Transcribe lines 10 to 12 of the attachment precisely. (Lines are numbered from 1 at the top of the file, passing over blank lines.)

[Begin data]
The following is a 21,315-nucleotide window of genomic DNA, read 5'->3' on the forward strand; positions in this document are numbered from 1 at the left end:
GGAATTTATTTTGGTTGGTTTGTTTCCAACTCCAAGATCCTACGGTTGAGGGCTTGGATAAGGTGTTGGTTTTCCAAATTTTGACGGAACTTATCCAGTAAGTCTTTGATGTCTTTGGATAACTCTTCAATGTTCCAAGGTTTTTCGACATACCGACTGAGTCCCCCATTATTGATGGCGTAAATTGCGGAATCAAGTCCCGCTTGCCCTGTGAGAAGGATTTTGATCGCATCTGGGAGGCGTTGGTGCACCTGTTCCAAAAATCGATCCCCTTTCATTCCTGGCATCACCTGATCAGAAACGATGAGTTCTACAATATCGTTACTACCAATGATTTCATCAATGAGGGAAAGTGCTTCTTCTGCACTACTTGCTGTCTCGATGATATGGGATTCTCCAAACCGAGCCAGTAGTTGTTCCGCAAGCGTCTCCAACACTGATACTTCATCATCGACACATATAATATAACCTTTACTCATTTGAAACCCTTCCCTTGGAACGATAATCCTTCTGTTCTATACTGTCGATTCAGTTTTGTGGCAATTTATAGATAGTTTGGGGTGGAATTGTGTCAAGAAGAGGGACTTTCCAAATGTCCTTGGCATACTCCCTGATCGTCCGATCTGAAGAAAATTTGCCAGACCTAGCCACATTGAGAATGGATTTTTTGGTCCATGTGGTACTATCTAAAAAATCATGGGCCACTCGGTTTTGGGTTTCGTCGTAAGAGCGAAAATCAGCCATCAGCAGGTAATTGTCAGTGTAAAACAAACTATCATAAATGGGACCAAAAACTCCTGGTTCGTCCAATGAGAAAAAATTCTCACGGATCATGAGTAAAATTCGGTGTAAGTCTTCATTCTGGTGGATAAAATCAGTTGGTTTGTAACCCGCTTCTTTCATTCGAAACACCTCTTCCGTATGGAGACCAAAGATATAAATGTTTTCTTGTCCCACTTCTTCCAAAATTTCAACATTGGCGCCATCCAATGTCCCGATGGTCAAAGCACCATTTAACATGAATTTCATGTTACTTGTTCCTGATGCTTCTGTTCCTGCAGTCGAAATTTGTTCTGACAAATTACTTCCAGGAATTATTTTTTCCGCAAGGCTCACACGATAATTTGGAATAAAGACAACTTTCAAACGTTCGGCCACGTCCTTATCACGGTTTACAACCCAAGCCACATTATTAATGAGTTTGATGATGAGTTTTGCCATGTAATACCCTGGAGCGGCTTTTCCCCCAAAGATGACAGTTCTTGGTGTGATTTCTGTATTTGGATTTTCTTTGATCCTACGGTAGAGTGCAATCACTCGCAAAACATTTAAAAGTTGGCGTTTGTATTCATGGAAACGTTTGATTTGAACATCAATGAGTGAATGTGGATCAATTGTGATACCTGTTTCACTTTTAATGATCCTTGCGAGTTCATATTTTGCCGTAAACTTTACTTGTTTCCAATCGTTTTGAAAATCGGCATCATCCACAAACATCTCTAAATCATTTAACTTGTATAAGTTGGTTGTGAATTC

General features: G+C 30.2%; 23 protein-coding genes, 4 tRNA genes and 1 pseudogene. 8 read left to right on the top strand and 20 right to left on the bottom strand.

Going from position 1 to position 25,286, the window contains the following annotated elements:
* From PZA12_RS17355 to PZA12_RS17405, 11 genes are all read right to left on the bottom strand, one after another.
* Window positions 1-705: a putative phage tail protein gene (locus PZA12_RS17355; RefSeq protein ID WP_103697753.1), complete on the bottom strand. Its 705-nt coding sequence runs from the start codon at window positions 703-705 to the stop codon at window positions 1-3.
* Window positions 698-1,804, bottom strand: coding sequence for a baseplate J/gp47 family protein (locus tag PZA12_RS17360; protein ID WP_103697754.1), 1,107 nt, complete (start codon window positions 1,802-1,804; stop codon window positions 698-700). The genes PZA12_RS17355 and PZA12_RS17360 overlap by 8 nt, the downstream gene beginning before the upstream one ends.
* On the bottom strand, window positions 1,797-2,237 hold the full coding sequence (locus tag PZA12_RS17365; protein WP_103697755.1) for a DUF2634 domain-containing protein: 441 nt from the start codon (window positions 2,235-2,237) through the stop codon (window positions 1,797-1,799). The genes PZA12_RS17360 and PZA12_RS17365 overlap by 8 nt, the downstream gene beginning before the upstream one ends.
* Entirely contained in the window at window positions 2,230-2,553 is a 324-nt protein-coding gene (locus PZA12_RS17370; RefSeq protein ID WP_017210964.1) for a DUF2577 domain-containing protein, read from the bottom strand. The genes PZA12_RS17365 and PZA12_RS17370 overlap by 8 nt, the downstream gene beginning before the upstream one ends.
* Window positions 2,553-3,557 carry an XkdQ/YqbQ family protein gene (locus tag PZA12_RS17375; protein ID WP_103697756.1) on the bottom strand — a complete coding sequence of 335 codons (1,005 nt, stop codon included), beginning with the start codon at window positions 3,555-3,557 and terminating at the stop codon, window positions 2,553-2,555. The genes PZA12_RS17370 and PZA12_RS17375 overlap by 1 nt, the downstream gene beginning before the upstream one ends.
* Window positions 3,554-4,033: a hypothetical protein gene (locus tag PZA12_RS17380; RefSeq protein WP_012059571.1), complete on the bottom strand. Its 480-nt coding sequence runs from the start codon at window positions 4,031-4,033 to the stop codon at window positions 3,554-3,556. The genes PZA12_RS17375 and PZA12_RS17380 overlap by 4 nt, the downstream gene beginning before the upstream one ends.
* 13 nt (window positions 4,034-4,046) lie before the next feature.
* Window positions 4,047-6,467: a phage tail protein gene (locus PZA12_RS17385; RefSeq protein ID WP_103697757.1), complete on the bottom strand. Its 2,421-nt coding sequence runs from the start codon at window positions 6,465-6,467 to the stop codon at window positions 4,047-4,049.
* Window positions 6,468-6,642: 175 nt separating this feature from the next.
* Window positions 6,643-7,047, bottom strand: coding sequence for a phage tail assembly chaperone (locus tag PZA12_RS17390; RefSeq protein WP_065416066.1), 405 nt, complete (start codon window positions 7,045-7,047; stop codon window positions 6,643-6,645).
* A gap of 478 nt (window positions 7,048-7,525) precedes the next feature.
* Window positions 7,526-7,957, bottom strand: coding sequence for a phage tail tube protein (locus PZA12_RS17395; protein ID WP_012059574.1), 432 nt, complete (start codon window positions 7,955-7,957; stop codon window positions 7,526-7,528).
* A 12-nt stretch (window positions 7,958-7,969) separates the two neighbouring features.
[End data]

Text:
* Window positions 2,553-3,557 carry an XkdQ/YqbQ family protein gene (locus tag PZA12_RS17375; protein ID WP_103697756.1) on the bottom strand — a complete coding sequence of 335 codons (1,005 nt, stop codon included), beginning with the start codon at window positions 3,555-3,557 and terminating at the stop codon, window positions 2,553-2,555. The genes PZA12_RS17370 and PZA12_RS17375 overlap by 1 nt, the downstream gene beginning before the upstream one ends.
* Window positions 3,554-4,033: a hypothetical protein gene (locus tag PZA12_RS17380; RefSeq protein WP_012059571.1), complete on the bottom strand. Its 480-nt coding sequence runs from the start codon at window positions 4,031-4,033 to the stop codon at window positions 3,554-3,556. The genes PZA12_RS17375 and PZA12_RS17380 overlap by 4 nt, the downstream gene beginning before the upstream one ends.
* 13 nt (window positions 4,034-4,046) lie before the next feature.